This blog entry was posted by Nat Hentoff in June 15, 2009. Highlights added::

“A Different Kind of Jazz Outreach Program”

In a recent contribution to this column, Nat Hentoff looked at the use of jazz in therapeutic settings. Members of the jazz community often talk about the need for outreach programs, but here is one kind that is different from the rest, yet no less deserving of emulation. Hentoff continues the story below. T.G.

There are around 5.2 million Alzheimer’s patients in America, and there will be 16 million by mid-century, with a million new cases every year, according to the New York City Chapter of the Alzheimer’s Association.

I hope doctors and caregivers will follow the example of healing jazz Marlina Teich offers patients in the San Francisco area with her Jazzheimers combo, which I described in my column for last month, “The Healing Touch.”

Marlina is a singer and guitarist who has taught music at San Quentin State Prison and spent a year touring California’s prisons with a female jazz band, performing and jamming with inmates. Obviously, she has no cure for Alzheimer’s, but she and the Jazzheimers have an energizing effect on their convalescent listeners, as her husband, Mark, describes.

“There was a gentleman sitting in front of the PA speaker with his head down, looking completely oblivious to what was going on. He began to slowly and painfully look up and rise from his seat. I thought he might be leaving because the music may have been too loud for him  He slowly shuffled to the middle of the floor and began dancing with a woman who had been dancing along to all the songs. She took his hand and his face broke into a huge smile. They danced the rest of that song.”

Marlina says she hopes to make it easier for audiences to get involved. “I have been calling around to get a wireless microphone they can pass around amongst themselves. Some really like using the one I have, but this will make direct involvement possible like from a particular patient who has some of Frank Sinatra’s phrasing and whose recall of lyrics is quite good.”

“It’s the music they enjoyed when their memories were intact,” says Robert Sarison of the Irene Swindell’s Alzheimer’s Residential Care Center in San Francisco, one of the facilities the Jazzheimers visit, to explain why music therapy is so important for his patients.  “It stimulates brain functioning, allowing pleasant and familiar memories to surface resulting in a state of awareness and pleasure. Also, music is vibrations, and it affects neurobiological pathways. When Marlina brings her band in, I observe more alertness, open eyes, and toes start tapping. Many sing along as well.”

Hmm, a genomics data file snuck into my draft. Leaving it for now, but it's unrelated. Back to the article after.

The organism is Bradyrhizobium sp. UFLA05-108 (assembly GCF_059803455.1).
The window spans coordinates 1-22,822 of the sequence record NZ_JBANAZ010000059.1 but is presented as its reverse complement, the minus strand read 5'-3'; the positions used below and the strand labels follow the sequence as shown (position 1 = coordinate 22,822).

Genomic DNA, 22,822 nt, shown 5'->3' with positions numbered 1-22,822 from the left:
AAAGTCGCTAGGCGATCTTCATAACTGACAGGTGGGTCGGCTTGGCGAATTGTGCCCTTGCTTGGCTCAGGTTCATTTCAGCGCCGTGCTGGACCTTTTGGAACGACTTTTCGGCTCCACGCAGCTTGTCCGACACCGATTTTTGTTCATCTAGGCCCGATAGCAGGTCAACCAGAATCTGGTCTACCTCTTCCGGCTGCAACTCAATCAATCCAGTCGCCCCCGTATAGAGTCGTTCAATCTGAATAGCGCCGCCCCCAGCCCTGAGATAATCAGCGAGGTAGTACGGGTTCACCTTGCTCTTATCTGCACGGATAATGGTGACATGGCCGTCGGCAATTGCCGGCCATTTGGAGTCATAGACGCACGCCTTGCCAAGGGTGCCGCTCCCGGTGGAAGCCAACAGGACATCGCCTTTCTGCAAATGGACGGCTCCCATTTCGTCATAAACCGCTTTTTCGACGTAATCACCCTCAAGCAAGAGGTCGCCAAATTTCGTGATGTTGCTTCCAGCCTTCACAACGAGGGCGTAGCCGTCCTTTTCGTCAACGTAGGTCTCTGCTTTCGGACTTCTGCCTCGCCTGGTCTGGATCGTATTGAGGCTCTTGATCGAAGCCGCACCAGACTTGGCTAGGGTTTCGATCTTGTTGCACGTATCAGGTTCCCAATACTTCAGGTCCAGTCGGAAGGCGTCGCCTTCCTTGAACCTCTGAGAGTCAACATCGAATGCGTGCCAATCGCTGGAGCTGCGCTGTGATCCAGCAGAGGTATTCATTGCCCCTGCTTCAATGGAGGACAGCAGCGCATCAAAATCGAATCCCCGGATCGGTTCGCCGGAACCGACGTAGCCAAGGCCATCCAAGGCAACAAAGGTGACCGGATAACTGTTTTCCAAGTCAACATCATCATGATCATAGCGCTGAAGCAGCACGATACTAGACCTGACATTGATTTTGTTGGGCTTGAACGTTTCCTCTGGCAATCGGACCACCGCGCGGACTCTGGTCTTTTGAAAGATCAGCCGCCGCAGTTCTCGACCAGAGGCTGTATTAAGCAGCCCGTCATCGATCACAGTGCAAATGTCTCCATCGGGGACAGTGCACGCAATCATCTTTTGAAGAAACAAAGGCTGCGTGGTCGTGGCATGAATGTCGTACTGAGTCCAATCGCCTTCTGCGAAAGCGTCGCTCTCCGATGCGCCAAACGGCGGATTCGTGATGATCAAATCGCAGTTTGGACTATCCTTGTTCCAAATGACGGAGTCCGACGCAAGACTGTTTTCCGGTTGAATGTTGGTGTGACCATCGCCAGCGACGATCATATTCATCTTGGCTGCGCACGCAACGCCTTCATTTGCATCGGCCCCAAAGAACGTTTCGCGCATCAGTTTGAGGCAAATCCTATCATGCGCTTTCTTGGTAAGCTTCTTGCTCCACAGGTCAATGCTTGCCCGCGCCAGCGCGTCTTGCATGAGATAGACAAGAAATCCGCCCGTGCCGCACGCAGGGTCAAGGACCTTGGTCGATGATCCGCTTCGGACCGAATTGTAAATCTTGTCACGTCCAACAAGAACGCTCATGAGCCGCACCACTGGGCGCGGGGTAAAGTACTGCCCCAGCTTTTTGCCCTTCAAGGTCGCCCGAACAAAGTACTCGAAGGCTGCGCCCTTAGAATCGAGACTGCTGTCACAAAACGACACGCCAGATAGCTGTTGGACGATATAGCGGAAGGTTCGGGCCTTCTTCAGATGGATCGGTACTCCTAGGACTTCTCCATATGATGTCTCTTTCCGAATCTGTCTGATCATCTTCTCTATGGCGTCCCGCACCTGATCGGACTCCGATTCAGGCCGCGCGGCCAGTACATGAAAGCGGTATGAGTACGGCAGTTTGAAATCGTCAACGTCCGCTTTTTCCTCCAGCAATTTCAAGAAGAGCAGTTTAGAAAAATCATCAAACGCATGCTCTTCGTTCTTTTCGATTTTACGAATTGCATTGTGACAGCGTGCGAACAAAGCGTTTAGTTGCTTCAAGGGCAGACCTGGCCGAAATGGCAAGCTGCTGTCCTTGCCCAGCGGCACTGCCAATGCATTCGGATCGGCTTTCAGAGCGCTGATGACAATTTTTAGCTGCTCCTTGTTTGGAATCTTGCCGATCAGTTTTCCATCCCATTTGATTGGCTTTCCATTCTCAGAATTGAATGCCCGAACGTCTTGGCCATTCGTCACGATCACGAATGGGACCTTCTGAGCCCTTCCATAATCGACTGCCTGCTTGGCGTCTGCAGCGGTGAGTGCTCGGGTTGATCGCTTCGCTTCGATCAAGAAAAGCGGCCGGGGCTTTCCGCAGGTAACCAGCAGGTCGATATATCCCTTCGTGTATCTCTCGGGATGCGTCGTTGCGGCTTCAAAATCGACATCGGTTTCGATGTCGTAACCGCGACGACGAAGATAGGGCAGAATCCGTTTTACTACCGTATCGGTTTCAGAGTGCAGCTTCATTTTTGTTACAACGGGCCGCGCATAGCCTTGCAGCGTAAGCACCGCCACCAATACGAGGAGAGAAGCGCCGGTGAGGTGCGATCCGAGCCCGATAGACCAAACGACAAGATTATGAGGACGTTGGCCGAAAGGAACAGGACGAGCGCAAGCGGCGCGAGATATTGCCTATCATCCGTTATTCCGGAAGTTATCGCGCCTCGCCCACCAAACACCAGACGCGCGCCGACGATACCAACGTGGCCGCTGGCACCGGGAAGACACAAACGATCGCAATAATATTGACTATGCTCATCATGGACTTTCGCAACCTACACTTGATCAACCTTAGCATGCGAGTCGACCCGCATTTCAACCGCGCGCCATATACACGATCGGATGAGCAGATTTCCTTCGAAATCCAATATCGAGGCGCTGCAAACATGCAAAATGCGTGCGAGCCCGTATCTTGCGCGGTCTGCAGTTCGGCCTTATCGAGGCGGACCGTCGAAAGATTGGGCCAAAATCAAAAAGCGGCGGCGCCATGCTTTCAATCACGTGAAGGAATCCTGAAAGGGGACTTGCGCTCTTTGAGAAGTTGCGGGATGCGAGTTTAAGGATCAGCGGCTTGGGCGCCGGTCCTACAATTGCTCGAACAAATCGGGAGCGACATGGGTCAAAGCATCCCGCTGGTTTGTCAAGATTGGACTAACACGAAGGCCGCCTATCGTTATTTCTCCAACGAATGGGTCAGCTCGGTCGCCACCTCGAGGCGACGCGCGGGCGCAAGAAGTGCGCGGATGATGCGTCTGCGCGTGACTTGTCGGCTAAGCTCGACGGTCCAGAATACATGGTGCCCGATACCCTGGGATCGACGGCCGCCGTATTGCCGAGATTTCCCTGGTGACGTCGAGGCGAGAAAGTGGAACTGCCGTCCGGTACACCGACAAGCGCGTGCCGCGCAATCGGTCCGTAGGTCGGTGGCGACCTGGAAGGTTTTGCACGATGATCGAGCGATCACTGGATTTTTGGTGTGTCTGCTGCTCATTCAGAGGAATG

The revival of the life force that Marlina’s Jazzheimers bring to these patients along with my research on the Louis Armstrong Department of Music Therapy at New York’s Beth Israel Hospital has drawn me to a remarkable and continually illuminating book, which lifts my spirits about the widely ranging, penetrating possibilities of music as a regenerating force.  Healing Songs, published by the Duke University Press, is by Ted Gioia,’s founder and chief orchestrator.  One of Ted’s descriptions of how music has helped “unlock the mystery of the body’s rhythm,”  especially reached me as I recently had a cataract operation with this surprise.

Ophthalmologists use ultrasonic waves to break up a cataract and restore eyesight – a technique, it’s worth noting, that was invented by musician-surgeon Charles Kelman, who has performed with Dizzy Gillespie and Lionel Hampton. For this columnist, who is illiterate in the sciences, Ted writes so clearly that even I can get inside these inventions.

Becoming increasingly curious to actually hear the music Marlina and the Jazzheimers bring to their patients, I asked for an advance copy of the Marlina Teich Band’s forthcoming CD for Friscansanto Productions, “My Love Waits There,” which will soon be available at Marlina’s website and

I have already played her CD several times. The warmly sensuous flow of music she sends forth with alto and tenor saxophonist Jules Broussard, pianist Art Khu, bassist Eugene Warren, and drummer Russ Gold moves me into a groove I hate to leave when I go back to my day job.

Marlina told me how the Jazzheimers started. “In 1983 I performed at a convalescent hospital that was particularly smelly and run-down. After the show, the patients began following me out the door and down the staircase. This was both scary and exhilarating. I asked the director what the diagnosis was for these people. He said they had Alzheimer’s Disease. When I saw how the music touched them, it touched something in me. I wanted to honor their experience of living long lives. I felt this gave them hope and enjoyment.”

Marlina, in more than one way, your music has also touched me, revivifying, as jazz does, my belief in the power of unfettered humanity.

I can hear Louis Armstrong singing and playing with the Jazzheimers.